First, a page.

I spent a few weeks this summer in South Korea, and naturally I had to check out their public transportation. During my travels, I rode the Seoul Metropolitan Subway five or six times, and I was quite impressed with its cleanliness, brightness, and efficiency. Compared to DC's dreary, dimly-lit stations, interminable weekend track work, and even the occasional avoidable disaster, Seoul's subway system was something like a dream come true. And when you throw in Seoul's wifi, cell service, and climate control, it really earns its reputation as one of the best subway systems in the world.
Naturally, as a transit-enthused tourist, I took a lot of photos while I was in the station and on the train. One thing I hadn't experienced before was doorless subway trains; for those of us used to hearing WMATA conductors asking us to "spread out and use all doors," it seems like a luxury to be able to spread out with ease once on the train, as there are no heavy doors to push through while the train is moving.
The doors to get on the trains themselves were quite wide; in fact, they were so large that people could enter and exit the train at the same time, which I imagine would greatly increase efficiency so long as everyone follows the arrows on the platform:
Throughout the system, I was greatly impressed by the sheer volume of information available to commuters and tourists alike. Maps show the location of your station within the surrounding neighborhood, as well as within the larger city, so that you can determine the best route to take to get where you're going. There are also maps of the stations themselves, with signs pointing you in the direction of the nearest exit and - something WMATA is missing - the important sites closest to each exit so that even out-of-towners know exactly where to go.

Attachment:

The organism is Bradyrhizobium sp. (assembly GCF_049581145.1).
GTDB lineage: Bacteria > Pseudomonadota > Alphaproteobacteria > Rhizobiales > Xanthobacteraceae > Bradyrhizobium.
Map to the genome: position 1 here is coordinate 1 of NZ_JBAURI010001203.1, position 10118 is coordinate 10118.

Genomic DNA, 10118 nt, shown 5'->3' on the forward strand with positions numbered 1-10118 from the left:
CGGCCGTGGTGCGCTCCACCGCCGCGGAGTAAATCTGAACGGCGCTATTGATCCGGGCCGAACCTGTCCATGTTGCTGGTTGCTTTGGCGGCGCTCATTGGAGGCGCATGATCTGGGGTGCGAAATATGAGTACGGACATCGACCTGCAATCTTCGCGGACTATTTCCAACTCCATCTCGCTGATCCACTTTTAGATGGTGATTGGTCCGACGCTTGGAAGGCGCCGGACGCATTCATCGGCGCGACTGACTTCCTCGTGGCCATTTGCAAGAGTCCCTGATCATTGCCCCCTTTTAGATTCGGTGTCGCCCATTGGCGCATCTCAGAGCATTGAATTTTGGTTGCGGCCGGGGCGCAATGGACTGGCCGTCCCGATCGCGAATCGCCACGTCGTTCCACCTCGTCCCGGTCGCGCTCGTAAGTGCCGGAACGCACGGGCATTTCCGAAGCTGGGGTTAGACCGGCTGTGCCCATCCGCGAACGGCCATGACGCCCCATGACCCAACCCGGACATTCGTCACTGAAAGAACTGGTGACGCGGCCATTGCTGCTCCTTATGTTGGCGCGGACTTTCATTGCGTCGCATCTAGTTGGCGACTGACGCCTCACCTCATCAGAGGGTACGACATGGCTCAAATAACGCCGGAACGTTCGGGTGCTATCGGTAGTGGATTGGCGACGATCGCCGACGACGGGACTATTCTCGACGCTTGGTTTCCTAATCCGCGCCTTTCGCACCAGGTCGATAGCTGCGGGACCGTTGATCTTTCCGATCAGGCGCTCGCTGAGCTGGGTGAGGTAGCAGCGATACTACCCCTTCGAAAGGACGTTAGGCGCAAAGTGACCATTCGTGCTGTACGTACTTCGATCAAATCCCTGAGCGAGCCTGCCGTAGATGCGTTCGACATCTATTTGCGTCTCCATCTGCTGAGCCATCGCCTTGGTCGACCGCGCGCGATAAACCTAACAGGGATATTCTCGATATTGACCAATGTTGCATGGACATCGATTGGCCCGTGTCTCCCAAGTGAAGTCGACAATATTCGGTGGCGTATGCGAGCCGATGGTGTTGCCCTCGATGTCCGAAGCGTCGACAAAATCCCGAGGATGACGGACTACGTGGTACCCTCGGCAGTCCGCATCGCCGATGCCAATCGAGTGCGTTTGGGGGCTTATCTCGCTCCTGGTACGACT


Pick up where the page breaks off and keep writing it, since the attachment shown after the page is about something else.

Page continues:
My favorite thing was the televisions at stations showing you where in the system the next train was (see along the bottom of the screen), so you could actually watch it approaching your station. This would be particularly useful during WMATA's track work weekends, when the times on the boards are not always correct and sometimes not posted at all.
There are also televisions onboard the trains so that you can both hear and see which station is coming up (those Korean words are, if I remember correctly, the name of the next station); light-up arrows beside the televisions point in the direction of the opening doors. The televisions also play a lot of advertisements, which is one way the system can bring in additional revenue without increasing rider fares.
To be sure, Seoul Metropolitan Subway isn't without its own problems: a collision in 2014 injured about 150 people, which was particularly upsetting given the recency of the Sewol ferry disaster and led to concerns about the system's emergency preparedness. And there are minor issues as well: during one transfer, I had to exit the station and re-enter at another point, which meant having to pay a double-fare (I wonder if this would have been the case if I had a T-money Card, their version of SmarTrip). WMATA has addressed issues like this with such creative solutions as Farragut Crossing, which gives riders 30 minutes to leave Farragut West or Farragut North stations and walk to the other.
No subway system is perfect; each one can be improved in one way or another. But my experience on Seoul Metropolitan Subway, however brief, led me to believe that there's a lot going right with that system, and certainly some ideas that could be brought to DC Metro and other American subway systems to improve information sharing and efficiency.